Raising backyard chickens is becoming increasingly popular, no matter where you live. There have always been rural chickens, but now there are small and large city chickens, happily living in coops and backyards all across the country. Chickens can do a lot for you, both in the garden and in the kitchen. First off, they give you a real measure of food security and increase your resiliency. The eggs are a great bartering tool, as very few folks that we’ve talked to weren’t interested in some fresh home-raised eggs. Chickens are great for bug control, light soil tilling and fertilization. The chicken manure is very high in Nitrogen and is a great addition to your compost. Home raised eggs are some of the highest nutritional content of any chickens, including free-range. The reason is that most home raised chickens are pampered and given extra nutrition and care. It is very easy to provide a highly nutritious and healthy diet for your backyard chickens from your home garden. We will look at several heirloom vegetables, herbs and flowers that you can easily grow in your garden that will not only provide some tasty treats for your chickens, but give you some great greens as well.

Almost any of the greens and vegetables that you enjoy your chickens will love. You have probably seen them get really excited if you share salad fixings or old veggies from your refrigerator. Think of how they will get when they know that the garden is providing treats for them all of the time! You don’t have to plant a special garden just for the chickens, as they will happily devour any greens that come their way.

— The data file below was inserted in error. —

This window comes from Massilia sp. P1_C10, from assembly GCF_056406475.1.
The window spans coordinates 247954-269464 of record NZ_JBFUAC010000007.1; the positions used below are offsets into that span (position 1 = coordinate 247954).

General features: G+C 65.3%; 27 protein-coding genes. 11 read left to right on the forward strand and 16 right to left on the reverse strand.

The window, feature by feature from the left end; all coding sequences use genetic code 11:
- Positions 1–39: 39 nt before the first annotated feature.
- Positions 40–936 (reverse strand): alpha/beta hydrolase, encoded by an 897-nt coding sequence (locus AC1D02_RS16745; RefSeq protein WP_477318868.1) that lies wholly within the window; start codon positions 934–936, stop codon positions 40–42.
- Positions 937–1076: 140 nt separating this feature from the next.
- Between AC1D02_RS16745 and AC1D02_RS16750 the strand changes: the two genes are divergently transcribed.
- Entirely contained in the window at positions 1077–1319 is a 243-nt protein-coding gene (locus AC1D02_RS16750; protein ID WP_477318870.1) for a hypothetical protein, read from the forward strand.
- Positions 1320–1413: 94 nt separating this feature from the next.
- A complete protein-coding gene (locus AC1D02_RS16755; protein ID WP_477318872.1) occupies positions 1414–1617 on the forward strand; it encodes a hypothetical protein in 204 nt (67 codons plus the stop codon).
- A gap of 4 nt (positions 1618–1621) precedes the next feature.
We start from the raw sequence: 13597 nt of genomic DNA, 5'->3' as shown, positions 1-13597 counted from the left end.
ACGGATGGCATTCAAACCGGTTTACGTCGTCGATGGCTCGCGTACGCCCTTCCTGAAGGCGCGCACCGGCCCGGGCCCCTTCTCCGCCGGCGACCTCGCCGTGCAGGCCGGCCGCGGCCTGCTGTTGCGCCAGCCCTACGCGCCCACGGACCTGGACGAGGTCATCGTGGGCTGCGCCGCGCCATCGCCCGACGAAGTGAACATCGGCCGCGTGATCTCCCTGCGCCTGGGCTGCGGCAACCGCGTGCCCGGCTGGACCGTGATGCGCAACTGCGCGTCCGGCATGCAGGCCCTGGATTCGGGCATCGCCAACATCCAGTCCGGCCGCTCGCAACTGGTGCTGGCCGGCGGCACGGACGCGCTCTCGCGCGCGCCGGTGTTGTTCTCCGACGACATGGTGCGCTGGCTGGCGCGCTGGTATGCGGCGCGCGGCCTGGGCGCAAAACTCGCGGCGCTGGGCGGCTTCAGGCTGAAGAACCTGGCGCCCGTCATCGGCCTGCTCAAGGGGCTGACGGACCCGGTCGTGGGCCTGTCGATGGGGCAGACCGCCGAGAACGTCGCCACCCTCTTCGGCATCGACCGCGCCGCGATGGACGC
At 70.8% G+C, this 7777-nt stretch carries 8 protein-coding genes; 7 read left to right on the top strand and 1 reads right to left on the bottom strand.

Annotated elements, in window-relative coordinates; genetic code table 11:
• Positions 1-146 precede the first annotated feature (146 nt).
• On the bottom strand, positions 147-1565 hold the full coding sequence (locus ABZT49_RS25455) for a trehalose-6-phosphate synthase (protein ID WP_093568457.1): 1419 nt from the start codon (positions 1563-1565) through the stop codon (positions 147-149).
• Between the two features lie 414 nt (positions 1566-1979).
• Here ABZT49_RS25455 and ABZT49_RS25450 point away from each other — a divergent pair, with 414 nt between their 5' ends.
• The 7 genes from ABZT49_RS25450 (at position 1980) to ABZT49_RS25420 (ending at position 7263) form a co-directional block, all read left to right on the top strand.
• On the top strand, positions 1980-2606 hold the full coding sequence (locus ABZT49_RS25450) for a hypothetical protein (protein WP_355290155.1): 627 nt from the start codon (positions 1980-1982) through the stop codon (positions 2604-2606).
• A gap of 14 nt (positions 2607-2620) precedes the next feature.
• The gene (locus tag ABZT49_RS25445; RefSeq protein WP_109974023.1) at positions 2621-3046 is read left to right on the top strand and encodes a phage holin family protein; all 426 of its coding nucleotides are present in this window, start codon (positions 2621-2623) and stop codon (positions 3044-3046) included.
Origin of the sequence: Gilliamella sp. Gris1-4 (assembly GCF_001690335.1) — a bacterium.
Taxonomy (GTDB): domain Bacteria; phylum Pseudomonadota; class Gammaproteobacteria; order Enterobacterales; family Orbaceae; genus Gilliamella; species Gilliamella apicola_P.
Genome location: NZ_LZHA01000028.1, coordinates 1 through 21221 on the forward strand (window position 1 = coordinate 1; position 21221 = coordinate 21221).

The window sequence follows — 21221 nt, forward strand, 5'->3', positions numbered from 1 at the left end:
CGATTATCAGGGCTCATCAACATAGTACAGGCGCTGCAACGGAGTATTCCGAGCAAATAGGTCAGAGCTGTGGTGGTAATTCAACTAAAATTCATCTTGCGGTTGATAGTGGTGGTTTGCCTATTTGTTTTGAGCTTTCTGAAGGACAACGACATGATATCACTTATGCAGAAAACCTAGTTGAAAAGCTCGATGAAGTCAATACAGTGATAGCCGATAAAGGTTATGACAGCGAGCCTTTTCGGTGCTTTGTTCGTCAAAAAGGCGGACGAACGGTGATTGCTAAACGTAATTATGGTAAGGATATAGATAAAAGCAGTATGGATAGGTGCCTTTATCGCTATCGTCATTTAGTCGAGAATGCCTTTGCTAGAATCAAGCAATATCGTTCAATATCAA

The question is often asked of why grow your chicken’s food, why not just buy the 50lb. bag of chicken scratch and call it good? There is nothing wrong with going this route, and realistically you will most likely need to have some commercial feed available as your garden may or may not produce enough greens and grains for your flock. This will vary depending on the size of your garden compared to the size of your flock. The real answer to growing fresh greens for your chickens is the same answer as to why you would want to grow your own garden- taste, nutrition and choice.

Spring Chicken

Spring Chicken

Let’s look at several varieties of vegetables and herbs that are easily grown in a home garden setting that will provide some tasty and highly nutritious greens for both you and your birds. Starting off in the cooler season with some cold-hardy greens will help jump-start the hens energy levels. Kale, Swiss Chard, mustard greens and beet tops are a great start to the season. They all like a cooler soil, sprout quickly and will provide some serious nutrition. Speaking of sprouting, sprouts are an absolute powerhouse of nutrition and are ready to eat in 4-7 days. Alfalfa sprouts are possibly the best known, but there are several different types of sprouts such as radish, mung bean and red clover that work well. Sprouts take up minimal space, use little water and need only the most basic equipment to produce a couple of pounds of fresh food. This is a technique that works especially well in the depths of winter when other greens are scarce and expensive. You can produce plenty of sprouts for yourself and a half dozen chickens from a half gallon jar with a sprouting screen lid on your kitchen sink.